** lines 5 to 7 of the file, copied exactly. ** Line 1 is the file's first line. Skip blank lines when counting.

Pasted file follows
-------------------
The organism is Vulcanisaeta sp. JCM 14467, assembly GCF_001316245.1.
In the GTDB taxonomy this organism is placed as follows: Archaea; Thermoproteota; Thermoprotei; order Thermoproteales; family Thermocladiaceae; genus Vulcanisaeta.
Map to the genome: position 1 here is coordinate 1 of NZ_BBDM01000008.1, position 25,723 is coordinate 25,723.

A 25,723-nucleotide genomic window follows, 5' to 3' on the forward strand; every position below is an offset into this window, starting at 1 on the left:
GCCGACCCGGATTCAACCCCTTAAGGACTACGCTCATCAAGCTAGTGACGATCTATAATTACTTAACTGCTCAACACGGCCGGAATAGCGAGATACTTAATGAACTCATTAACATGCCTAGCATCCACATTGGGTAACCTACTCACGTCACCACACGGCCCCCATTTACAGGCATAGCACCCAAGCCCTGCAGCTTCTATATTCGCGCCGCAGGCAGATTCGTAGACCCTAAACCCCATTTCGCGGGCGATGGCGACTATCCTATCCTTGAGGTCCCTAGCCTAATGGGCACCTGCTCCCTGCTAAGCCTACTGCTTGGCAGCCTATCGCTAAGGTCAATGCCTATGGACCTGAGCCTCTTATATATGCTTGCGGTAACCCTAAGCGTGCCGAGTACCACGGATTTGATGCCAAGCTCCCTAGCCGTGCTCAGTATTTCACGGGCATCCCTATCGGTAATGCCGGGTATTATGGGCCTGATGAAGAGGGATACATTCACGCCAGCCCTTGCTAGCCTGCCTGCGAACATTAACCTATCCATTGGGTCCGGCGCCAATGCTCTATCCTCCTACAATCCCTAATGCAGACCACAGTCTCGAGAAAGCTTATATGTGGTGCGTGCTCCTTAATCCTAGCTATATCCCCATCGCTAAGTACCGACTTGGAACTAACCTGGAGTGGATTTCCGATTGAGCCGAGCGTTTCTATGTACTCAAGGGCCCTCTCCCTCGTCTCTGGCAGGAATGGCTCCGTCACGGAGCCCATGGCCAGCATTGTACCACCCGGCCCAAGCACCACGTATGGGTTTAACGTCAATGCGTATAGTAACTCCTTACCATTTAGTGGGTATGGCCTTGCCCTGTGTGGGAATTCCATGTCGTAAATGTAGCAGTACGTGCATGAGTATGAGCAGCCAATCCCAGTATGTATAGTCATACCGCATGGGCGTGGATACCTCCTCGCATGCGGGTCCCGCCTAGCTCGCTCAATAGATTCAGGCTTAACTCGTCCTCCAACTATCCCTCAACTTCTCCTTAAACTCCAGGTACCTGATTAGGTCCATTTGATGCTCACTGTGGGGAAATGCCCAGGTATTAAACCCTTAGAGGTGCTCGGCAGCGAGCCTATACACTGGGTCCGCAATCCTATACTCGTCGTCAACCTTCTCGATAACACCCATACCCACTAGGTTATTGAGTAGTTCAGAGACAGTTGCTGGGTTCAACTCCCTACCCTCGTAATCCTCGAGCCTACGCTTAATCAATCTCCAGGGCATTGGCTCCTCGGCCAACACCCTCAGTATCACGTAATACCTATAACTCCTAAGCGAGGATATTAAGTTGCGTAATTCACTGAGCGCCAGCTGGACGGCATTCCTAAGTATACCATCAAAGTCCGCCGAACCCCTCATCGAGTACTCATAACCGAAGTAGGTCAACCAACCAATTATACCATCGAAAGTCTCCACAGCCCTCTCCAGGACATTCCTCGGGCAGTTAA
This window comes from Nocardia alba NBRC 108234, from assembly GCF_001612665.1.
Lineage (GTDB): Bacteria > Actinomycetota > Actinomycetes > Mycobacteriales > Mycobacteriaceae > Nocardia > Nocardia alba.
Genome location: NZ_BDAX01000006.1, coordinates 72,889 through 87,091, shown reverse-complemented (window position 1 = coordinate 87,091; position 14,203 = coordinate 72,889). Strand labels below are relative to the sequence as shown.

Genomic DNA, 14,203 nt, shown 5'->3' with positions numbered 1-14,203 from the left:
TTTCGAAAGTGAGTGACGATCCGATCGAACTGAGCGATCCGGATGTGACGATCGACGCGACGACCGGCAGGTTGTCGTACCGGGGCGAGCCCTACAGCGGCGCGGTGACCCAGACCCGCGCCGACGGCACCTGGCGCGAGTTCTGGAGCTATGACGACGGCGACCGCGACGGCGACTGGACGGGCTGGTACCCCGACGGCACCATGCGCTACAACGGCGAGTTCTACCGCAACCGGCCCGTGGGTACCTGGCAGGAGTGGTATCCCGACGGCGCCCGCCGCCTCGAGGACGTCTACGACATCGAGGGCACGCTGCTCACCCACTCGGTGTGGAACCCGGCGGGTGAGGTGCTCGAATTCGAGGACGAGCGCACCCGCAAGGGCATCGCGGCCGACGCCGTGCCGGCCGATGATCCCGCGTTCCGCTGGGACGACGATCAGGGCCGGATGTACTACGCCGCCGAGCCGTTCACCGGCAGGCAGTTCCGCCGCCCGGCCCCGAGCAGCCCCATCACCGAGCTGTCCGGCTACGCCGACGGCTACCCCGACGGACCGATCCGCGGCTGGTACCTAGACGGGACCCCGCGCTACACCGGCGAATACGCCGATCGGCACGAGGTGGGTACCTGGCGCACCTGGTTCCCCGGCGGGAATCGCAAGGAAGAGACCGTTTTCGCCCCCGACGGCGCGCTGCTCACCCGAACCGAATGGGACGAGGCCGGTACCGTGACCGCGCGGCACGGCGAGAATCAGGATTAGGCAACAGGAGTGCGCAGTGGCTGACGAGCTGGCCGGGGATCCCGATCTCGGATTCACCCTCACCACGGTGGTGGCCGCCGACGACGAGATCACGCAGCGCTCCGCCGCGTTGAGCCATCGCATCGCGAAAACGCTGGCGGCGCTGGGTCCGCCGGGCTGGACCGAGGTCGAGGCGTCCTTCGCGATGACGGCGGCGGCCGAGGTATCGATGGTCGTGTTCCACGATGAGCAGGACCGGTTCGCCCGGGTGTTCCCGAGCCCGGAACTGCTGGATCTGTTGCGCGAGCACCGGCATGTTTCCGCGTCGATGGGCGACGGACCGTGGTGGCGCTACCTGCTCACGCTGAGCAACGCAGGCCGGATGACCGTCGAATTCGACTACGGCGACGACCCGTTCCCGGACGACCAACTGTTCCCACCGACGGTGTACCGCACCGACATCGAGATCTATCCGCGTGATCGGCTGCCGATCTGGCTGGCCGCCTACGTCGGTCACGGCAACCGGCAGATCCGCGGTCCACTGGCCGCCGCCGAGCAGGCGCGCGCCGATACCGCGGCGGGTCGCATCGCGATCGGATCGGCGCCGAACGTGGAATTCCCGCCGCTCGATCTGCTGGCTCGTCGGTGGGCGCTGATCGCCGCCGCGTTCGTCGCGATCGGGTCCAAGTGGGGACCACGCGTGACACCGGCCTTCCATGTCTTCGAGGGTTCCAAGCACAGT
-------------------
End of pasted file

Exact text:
GCCGACCCGGATTCAACCCCTTAAGGACTACGCTCATCAAGCTAGTGACGATCTATAATTACTTAACTGCTCAACACGGCCGGAATAGCGAGATACTTAATGAACTCATTAACATGCCTAGCATCCACATTGGGTAACCTACTCACGTCACCACACGGCCCCCATTTACAGGCATAGCACCCAAGCCCTGCAGCTTCTATATTCGCGCCGCAGGCAGATTCGTAGACCCTAAACCCCATTTCGCGGGCGATGGCGACTATCCTATCCTTGAGGTCCCTAGCCTAATGGGCACCTGCTCCCTGCTAAGCCTACTGCTTGGCAGCCTATCGCTAAGGTCAATGCCTATGGACCTGAGCCTCTTATATATGCTTGCGGTAACCCTAAGCGTGCCGAGTACCACGGATTTGATGCCAAGCTCCCTAGCCGTGCTCAGTATTTCACGGGCATCCCTATCGGTAATGCCGGGTATTATGGGCCTGATGAAGAGGGATACATTCACGCCAGCCCTTGCTAGCCTGCCTGCGAACATTAACCTATCCATTGGGTCCGGCGCCAATGCTCTATCCTCCTACAATCCCTAATGCAGACCACAGTCTCGAGAAAGCTTATATGTGGTGCGTGCTCCTTAATCCTAGCTATATCCCCATCGCTAAGTACCGACTTGGAACTAACCTGGAGTGGATTTCCGATTGAGCCGAGCGTTTCTATGTACTCAAGGGCCCTCTCCCTCGTCTCTGGCAGGAATGGCTCCGTCACGGAGCCCATGGCCAGCATTGTACCACCCGGCCCAAGCACCACGTATGGGTTTAACGTCAATGCGTATAGTAACTCCTTACCATTTAGTGGGTATGGCCTTGCCCTGTGTGGGAATTCCATGTCGTAAATGTAGCAGTACGTGCATGAGTATGAGCAGCCAATCCCAGTATGTATAGTCATACCGCATGGGCGTGGATACCTCCTCGCATGCGGGTCCCGCCTAGCTCGCTCAATAGATTCAGGCTTAACTCGTCCTCCAACTATCCCTCAACTTCTCCTTAAACTCCAGGTACCTGATTAGGTCCATTTGATGCTCACTGTGGGGAAATGCCCAGGTATTAAACCCTTAGAGGTGCTCGGCAGCGAGCCTATACACTGGGTCCGCAATCCTATACTCGTCGTCAACCTTCTCGATAACACCCATACCCACTAGGTTATTGAGTAGTTCAGAGACAGTTGCTGGGTTCAACTCCCTACCCTCGTAATCCTCGAGCCTACGCTTAATCAATCTCCAGGGCATTGGCTCCTCGGCCAACACCCTCAGTATCACGTAATACCTATAACTCCTAAGCGAGGATATTAAGTTGCGTAATTCACTGAGCGCCAGCTGGACGGCATTCCTAAGTATACCATCAAAGTCCGCCGAACCCCTCATCGAGTACTCATAACCGAAGTAGGTCAACCAACCAATTATACCATCGAAAGTCTCCACAGCCCTCTCCAGGACATTCCTCGGGCAGTTAA
This window comes from Nocardia alba NBRC 108234, from assembly GCF_001612665.1.
Lineage (GTDB): Bacteria > Actinomycetota > Actinomycetes > Mycobacteriales > Mycobacteriaceae > Nocardia > Nocardia alba.